I have observed that the media, which does not report black-on-white hate crimes, are willing to not only report but sensationalize white-on-black hate crimes. Remember the mass killings of whites in a New York record shop after a black had told all the black customers to leave -- and then he murdered 12 whites? ...
Every year, the number of black-on-white hate crimes are more numerous and even more damaging than white on black, but very little is covered about those types of crimes committed by blacks. Instead we are given a poor substitute like what gas station or fast food restaurant, that predominately blacks (but whites also) robbed that day. This is covered in order to show "economic strife" instead of covering the pervasive hatred that is being shown only to the extent of one side of the coin.
Since 1994, there has been a whole slew of films that have black stars, but few recognize that the majority of those films prey upon the race issue (again one-sided)?
A Time To Kill, and several Spike Lee films (One of which was made about blacks riding on a bus on the way to the "Million Man March) and most recently, the Turner network television rendition of Wallace. Did you all notice the mean looking faces of all the white characters?
My father met and talked to Gov. George Wallace and he said you would not be able to tell the difference between him and a nice, next-door neighbor. I like to call these "politically correct" films. ...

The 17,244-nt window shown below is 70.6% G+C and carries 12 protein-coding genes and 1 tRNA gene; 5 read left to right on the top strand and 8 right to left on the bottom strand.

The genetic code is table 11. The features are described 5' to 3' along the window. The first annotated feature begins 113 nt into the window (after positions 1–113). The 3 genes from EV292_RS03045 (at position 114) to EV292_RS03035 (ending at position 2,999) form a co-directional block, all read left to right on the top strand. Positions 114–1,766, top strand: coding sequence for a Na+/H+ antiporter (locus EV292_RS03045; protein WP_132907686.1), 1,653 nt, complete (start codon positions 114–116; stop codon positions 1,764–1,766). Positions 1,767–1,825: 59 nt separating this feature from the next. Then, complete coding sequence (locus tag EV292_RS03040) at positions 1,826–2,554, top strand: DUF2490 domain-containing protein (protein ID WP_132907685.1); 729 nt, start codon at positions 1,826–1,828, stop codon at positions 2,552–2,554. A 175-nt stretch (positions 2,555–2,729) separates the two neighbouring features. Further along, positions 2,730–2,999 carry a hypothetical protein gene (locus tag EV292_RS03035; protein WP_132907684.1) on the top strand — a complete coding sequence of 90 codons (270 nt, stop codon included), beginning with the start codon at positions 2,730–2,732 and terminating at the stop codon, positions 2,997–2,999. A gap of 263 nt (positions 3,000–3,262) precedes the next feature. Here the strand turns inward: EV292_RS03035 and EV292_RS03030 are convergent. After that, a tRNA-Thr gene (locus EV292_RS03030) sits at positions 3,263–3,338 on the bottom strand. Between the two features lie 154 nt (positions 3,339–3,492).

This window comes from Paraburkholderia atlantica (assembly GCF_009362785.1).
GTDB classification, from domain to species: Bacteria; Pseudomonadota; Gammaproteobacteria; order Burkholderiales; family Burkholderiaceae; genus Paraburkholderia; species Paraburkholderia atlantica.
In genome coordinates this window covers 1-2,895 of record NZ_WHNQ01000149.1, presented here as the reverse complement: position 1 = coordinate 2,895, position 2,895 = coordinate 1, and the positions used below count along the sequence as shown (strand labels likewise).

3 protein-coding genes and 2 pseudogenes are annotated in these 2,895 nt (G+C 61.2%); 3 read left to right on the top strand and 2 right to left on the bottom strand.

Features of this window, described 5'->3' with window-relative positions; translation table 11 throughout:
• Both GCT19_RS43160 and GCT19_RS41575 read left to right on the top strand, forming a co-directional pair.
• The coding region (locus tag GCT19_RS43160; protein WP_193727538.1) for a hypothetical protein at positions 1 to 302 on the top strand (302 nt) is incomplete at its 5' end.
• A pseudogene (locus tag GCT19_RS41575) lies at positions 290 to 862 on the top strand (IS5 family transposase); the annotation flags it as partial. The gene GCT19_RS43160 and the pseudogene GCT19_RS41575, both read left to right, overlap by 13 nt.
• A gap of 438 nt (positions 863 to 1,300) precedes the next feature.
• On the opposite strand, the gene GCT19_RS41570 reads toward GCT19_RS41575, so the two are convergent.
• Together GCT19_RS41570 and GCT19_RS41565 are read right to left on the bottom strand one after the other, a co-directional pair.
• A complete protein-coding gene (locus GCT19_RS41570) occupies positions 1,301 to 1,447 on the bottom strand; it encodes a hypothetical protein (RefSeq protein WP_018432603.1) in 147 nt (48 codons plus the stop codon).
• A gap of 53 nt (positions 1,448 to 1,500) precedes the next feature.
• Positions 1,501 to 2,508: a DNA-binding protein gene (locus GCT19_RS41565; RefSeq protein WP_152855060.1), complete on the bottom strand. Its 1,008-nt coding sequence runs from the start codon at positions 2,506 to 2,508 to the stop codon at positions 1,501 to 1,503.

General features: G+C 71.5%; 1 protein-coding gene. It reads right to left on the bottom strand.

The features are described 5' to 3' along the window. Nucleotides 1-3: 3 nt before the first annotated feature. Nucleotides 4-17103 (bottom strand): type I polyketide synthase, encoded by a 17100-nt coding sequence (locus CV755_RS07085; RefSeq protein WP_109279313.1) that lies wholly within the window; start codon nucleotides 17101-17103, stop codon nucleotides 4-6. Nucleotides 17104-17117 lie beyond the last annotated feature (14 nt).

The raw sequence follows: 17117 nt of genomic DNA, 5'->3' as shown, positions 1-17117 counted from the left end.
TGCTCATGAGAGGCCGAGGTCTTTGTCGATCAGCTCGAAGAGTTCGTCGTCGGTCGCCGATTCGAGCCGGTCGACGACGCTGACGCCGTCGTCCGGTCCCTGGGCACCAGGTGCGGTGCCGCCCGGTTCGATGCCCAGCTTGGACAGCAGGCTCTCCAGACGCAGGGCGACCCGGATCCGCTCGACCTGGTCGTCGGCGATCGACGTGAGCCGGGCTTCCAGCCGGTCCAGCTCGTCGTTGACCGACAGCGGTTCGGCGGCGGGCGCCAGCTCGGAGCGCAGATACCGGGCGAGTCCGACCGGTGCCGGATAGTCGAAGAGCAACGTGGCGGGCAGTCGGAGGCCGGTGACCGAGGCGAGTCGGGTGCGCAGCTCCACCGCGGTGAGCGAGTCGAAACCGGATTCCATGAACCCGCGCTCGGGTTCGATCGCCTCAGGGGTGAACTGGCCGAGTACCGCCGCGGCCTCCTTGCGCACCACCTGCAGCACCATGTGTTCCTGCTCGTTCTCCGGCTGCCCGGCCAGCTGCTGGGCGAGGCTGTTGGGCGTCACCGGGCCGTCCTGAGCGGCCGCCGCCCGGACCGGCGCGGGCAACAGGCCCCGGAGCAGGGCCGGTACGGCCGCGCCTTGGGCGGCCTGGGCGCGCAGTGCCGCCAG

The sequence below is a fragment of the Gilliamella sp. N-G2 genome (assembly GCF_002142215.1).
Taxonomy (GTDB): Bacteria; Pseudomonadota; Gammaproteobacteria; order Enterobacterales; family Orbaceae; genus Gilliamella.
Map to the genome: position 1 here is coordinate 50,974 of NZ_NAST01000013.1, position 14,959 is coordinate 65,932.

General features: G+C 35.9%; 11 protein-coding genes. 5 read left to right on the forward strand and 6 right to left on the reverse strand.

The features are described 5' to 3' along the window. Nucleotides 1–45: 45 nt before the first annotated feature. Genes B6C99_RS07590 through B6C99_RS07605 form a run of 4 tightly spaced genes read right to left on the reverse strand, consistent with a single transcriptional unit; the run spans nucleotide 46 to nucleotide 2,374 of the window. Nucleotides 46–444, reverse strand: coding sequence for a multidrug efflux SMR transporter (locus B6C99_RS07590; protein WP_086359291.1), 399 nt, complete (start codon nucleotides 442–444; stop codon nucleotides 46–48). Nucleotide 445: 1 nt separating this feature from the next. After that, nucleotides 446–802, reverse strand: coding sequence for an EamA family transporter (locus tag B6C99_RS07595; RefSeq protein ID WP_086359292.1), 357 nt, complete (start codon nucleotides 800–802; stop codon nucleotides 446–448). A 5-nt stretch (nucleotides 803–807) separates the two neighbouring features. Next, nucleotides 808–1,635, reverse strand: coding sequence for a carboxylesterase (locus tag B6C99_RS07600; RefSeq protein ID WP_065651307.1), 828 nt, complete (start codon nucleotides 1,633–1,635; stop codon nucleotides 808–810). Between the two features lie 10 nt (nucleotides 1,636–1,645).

Now, since Proposition 209 has finally taken affect, we really get an earful. We get to see thousands of people marching on the Golden Gate Bridge. We are supposed to relate it to Birmingham's quarter-of-a-million marchers in the '60s.
It is not (the same)! But there is a whole, special-interest business out there trying to preserve discrimination by states in order to give preferential treatment to people based on the color of one's skin or gender. It is amazing to see activist liberal blacks trying to give speeches on why they should be able to discriminate -- and then say to whites that discrimination is wrong. I believe that we call that hypocrisy.
Will Tinney, Aiken
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